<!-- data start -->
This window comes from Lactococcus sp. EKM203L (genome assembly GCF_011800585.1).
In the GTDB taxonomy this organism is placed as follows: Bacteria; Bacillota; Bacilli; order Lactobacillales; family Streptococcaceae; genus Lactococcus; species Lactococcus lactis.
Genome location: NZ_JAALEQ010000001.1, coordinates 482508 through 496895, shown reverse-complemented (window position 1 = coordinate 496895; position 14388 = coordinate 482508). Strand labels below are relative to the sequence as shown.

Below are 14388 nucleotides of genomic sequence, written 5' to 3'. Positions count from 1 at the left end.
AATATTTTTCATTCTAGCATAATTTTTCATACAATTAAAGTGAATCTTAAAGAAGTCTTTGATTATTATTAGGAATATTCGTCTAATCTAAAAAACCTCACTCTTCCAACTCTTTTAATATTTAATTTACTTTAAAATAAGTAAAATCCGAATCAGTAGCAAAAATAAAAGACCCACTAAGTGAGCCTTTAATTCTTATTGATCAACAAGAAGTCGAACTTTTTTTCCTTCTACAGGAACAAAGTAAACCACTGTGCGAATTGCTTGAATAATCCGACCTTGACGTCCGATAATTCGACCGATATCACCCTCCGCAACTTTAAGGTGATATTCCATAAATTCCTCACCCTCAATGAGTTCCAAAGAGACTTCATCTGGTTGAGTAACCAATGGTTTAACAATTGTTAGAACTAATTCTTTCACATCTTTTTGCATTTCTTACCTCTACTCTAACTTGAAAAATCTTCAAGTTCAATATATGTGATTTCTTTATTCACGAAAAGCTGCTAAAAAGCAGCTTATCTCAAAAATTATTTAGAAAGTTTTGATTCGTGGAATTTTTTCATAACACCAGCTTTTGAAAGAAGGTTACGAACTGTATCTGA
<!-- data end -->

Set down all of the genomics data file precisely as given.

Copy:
This window comes from Lactococcus sp. EKM203L (genome assembly GCF_011800585.1).
In the GTDB taxonomy this organism is placed as follows: Bacteria; Bacillota; Bacilli; order Lactobacillales; family Streptococcaceae; genus Lactococcus; species Lactococcus lactis.
Genome location: NZ_JAALEQ010000001.1, coordinates 482508 through 496895, shown reverse-complemented (window position 1 = coordinate 496895; position 14388 = coordinate 482508). Strand labels below are relative to the sequence as shown.

Below are 14388 nucleotides of genomic sequence, written 5' to 3'. Positions count from 1 at the left end.
AATATTTTTCATTCTAGCATAATTTTTCATACAATTAAAGTGAATCTTAAAGAAGTCTTTGATTATTATTAGGAATATTCGTCTAATCTAAAAAACCTCACTCTTCCAACTCTTTTAATATTTAATTTACTTTAAAATAAGTAAAATCCGAATCAGTAGCAAAAATAAAAGACCCACTAAGTGAGCCTTTAATTCTTATTGATCAACAAGAAGTCGAACTTTTTTTCCTTCTACAGGAACAAAGTAAACCACTGTGCGAATTGCTTGAATAATCCGACCTTGACGTCCGATAATTCGACCGATATCACCCTCCGCAACTTTAAGGTGATATTCCATAAATTCCTCACCCTCAATGAGTTCCAAAGAGACTTCATCTGGTTGAGTAACCAATGGTTTAACAATTGTTAGAACTAATTCTTTCACATCTTTTTGCATTTCTTACCTCTACTCTAACTTGAAAAATCTTCAAGTTCAATATATGTGATTTCTTTATTCACGAAAAGCTGCTAAAAAGCAGCTTATCTCAAAAATTATTTAGAAAGTTTTGATTCGTGGAATTTTTTCATAACACCAGCTTTTGAAAGAAGGTTACGAACTGTATCTGA